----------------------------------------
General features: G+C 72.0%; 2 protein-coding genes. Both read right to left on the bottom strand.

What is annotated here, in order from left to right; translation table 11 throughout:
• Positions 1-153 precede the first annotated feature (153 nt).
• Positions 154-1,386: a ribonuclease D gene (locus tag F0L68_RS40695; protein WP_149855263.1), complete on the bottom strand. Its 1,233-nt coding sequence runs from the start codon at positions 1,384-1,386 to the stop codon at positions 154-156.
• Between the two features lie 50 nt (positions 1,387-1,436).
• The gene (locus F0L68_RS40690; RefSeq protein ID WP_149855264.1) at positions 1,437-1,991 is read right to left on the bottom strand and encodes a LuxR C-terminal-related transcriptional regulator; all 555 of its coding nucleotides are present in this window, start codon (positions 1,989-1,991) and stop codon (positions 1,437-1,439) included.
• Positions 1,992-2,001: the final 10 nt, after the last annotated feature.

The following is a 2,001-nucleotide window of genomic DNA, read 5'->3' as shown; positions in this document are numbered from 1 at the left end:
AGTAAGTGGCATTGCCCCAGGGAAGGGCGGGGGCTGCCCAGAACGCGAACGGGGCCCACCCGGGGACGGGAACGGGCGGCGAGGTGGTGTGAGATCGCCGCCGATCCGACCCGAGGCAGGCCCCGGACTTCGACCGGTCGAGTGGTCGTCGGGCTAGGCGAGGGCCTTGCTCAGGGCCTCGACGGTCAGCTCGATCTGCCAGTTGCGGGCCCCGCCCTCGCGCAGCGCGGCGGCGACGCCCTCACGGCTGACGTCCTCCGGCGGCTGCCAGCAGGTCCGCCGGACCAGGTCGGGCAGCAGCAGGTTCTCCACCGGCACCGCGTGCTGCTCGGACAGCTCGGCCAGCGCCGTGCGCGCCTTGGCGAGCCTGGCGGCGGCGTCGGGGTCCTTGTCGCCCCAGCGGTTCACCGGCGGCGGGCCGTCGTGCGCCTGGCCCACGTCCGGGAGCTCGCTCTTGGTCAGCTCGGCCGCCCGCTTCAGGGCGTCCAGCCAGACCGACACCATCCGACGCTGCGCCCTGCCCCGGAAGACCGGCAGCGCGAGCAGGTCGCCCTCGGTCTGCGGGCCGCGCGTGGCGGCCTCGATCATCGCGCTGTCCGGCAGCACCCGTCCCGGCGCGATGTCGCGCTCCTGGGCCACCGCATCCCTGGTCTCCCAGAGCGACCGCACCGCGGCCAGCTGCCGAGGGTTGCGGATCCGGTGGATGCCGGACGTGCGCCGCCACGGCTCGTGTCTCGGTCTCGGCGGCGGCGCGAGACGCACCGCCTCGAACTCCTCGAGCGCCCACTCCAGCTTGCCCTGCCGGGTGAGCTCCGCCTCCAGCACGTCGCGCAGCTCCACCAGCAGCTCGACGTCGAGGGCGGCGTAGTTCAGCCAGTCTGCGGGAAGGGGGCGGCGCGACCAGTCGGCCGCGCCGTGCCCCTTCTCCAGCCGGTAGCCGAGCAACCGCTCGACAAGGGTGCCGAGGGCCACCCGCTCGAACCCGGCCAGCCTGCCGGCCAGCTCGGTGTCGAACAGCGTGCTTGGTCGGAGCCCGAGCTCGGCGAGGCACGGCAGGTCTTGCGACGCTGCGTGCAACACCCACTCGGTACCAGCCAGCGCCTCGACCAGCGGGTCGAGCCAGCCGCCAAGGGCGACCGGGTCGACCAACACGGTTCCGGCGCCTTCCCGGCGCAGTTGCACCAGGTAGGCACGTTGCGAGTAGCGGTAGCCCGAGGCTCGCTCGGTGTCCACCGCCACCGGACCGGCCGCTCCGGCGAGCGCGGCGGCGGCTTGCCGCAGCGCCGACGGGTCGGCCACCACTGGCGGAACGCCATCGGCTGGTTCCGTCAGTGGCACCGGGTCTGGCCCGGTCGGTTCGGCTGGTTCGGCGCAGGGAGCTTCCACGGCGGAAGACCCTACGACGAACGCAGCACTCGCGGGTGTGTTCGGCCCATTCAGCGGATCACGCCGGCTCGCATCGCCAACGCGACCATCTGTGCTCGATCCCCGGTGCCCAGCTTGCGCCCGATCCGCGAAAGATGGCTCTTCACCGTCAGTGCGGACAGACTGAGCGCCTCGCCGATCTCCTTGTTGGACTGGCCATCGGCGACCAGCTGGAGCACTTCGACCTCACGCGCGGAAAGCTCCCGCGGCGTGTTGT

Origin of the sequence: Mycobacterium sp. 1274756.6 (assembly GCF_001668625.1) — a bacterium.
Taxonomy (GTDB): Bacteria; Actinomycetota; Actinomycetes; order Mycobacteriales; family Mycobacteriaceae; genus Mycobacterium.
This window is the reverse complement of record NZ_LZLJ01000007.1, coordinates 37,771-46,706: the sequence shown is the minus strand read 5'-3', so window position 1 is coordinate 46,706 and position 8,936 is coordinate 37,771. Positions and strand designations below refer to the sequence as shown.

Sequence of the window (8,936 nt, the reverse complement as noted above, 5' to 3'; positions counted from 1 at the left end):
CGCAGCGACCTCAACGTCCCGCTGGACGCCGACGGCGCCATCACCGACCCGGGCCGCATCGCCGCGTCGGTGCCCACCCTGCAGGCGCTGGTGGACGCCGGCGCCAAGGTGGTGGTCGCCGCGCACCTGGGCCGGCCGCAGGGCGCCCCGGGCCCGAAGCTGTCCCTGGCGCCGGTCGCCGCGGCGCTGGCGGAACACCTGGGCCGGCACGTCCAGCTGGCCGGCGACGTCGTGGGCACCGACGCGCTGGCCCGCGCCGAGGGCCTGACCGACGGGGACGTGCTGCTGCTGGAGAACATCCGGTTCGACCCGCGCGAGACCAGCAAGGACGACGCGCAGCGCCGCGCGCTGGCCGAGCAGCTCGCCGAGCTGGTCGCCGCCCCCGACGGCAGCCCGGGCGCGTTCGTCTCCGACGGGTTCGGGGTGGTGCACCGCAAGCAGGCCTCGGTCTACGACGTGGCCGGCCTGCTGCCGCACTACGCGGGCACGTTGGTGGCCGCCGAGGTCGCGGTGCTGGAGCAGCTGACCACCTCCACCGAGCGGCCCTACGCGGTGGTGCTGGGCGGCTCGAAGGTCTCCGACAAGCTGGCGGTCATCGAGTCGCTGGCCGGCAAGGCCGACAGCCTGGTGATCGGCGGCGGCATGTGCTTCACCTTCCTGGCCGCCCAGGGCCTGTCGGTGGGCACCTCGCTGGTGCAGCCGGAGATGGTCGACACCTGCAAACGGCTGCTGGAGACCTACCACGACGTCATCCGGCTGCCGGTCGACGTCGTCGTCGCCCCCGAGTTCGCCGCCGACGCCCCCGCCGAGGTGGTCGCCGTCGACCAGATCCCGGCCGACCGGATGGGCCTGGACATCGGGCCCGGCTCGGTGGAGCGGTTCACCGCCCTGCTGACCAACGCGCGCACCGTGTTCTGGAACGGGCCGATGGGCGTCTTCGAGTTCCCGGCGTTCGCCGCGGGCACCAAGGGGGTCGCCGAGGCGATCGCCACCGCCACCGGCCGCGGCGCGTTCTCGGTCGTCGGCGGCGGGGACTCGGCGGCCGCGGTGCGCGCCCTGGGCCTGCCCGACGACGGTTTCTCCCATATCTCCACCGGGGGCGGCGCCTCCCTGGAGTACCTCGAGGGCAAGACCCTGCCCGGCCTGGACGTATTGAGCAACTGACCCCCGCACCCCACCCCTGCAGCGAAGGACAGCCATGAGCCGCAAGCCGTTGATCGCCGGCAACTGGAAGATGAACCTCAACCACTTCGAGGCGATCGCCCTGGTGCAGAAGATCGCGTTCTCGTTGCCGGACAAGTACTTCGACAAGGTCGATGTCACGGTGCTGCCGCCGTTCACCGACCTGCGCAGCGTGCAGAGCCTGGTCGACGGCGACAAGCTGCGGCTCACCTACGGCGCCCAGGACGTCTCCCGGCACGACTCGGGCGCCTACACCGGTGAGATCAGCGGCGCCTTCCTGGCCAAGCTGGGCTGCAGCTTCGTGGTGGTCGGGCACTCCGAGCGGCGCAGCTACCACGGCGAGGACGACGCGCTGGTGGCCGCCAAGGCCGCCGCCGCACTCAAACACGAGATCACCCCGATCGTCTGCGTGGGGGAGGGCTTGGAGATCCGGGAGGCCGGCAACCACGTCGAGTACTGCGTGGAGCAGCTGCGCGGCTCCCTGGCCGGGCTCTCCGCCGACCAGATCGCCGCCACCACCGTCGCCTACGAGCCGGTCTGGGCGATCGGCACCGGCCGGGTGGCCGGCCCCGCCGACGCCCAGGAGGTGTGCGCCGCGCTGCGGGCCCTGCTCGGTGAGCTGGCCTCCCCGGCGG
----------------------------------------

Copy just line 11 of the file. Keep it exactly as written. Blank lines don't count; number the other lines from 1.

Taxonomy (GTDB): Bacteria; Actinomycetota; Actinomycetes; order Mycobacteriales; family Mycobacteriaceae; genus Mycobacterium.